Assaults on Living Memory Labor Union Threaten Colombia’s Peace

Diego Mejía, a leader of the Memoria Viva (Living Memory) Union, assassinated on April 9, 2023

Diego Mejía, signer of Colombia’s peace accord, and member of the Memoria Viva (Living Memory) union’s national council, was assassinated by two hit men on April 9, 2023, in Puerto Asis, Putumayo, Colombia. On April 13, union member Jhon Jader Ferreyra was wounded in another attack in Ibague in the Department of Tolima. Both these attacks occurred after a March 22, 2023 letter from the union to the Colombian government asking for steps to assure the safety of their members and leaders, and calling for concrete measures to advance the Total Peace Plan. In the five years of its existence, eight of its members have been assassinated. The administration of President Gustavo Petro is to be commended for its bold initiatives to establish a real and durable peace in Colombia. But reaching that goal will take more than dreams and good intentions. Meeting with Memoria Viva to consult about the peace process and listen to their demands is a very good place to start making the Total Peace Plan into a Total Peace Reality.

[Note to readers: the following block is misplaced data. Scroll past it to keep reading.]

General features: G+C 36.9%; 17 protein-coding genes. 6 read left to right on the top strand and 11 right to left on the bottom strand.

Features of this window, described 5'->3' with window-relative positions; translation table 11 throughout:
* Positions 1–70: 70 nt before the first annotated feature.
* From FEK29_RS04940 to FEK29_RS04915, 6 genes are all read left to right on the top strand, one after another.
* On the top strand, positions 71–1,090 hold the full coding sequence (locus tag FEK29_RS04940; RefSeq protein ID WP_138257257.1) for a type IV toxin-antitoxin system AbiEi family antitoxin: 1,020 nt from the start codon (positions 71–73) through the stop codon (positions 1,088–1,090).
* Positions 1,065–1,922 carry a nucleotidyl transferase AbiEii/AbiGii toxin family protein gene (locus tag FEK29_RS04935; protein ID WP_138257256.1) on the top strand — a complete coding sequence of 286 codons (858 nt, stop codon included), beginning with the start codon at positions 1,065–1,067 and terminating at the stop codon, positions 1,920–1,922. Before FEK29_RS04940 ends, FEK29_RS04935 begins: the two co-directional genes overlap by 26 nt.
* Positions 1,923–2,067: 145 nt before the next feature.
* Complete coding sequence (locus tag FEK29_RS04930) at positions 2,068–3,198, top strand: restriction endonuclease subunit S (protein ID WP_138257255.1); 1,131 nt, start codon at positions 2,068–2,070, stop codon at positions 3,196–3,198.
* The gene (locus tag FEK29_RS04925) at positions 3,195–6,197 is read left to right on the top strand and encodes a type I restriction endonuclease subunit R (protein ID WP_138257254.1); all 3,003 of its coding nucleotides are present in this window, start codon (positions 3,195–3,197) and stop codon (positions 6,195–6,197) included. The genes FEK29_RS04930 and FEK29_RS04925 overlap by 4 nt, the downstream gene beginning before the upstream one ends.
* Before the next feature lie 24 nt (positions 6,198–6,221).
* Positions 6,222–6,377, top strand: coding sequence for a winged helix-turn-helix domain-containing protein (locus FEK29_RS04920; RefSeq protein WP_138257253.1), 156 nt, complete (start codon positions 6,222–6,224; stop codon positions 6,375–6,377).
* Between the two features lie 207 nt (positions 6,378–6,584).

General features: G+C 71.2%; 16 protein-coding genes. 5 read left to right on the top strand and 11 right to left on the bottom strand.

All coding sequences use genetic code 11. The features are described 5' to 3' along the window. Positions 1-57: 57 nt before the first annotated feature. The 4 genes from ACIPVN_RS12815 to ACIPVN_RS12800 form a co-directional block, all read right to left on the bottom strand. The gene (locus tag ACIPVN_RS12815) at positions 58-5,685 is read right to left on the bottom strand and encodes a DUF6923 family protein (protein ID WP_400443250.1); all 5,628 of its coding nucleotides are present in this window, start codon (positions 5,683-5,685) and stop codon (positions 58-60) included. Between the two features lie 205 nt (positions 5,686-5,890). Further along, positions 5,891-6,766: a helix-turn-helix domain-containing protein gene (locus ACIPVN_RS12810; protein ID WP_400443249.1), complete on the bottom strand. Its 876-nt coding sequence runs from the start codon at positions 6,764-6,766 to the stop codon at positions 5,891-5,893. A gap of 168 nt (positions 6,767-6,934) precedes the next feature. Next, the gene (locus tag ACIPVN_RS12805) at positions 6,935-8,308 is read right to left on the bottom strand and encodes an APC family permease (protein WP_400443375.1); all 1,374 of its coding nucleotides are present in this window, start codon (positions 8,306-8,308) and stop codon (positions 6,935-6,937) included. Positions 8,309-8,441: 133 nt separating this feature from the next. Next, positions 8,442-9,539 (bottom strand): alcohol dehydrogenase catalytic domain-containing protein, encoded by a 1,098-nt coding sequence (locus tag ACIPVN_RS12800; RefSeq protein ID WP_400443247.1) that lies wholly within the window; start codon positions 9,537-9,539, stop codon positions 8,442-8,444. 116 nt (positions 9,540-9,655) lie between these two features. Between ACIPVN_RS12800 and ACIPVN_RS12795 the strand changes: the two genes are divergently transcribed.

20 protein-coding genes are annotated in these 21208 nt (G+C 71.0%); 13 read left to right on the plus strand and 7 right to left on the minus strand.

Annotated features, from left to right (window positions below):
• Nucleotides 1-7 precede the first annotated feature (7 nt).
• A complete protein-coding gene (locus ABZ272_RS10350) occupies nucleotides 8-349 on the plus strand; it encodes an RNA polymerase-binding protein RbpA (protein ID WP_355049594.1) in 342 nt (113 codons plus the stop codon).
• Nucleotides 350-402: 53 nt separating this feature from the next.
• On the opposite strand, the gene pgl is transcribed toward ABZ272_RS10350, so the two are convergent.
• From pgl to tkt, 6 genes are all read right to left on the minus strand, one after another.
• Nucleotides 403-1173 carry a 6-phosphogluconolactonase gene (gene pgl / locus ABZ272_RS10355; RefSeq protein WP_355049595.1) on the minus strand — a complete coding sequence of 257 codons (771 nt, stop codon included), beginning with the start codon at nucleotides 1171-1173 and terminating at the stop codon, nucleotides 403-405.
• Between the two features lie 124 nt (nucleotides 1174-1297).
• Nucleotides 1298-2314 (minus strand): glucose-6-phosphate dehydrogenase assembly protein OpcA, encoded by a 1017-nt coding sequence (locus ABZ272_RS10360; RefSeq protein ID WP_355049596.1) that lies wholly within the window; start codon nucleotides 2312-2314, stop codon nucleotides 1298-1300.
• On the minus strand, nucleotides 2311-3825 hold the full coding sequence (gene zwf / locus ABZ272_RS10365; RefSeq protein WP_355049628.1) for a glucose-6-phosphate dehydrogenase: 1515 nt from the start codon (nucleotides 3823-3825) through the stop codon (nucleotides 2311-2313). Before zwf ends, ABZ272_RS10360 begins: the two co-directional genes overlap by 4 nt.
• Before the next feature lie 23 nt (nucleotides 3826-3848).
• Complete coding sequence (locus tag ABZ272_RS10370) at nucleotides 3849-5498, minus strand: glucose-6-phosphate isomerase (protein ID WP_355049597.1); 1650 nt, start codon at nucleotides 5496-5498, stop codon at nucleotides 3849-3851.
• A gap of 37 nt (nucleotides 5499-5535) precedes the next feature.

Send an Email to Colombian Authorities TODAY to back the Memoria Viva union’s demands and their calls for peace

The People’s Human Rights Observatory and the Americas Coordination for the People’s Rights, international coalitions based in Mexico and Argentina, and the US-based Alliance for Global Justice, sent an October 18, 2022 open letter to the Petro Administration and the Comunes Party (for whom Memoria Viva provides protection) in support of the union’s demands. So far, the only responses have been that the problems will be looked into, and that the meetings requested were not possible.  Not only have the meetings not been granted, but false allegations against the union have been made  that put union members in jeopardy of threats, assaults, forced displacement, exile, and even death.

Colombia needs peace, not just peace accords. Political violence still occurs at a rate of more than one victim per day. As security experts, as a labor union and an organization made up of ex-combatants, and as signers of the 2016 peace accord, the leaders and members of Memoria Viva should be listened to and consulted, not ignored and stigmatized by false allegations.

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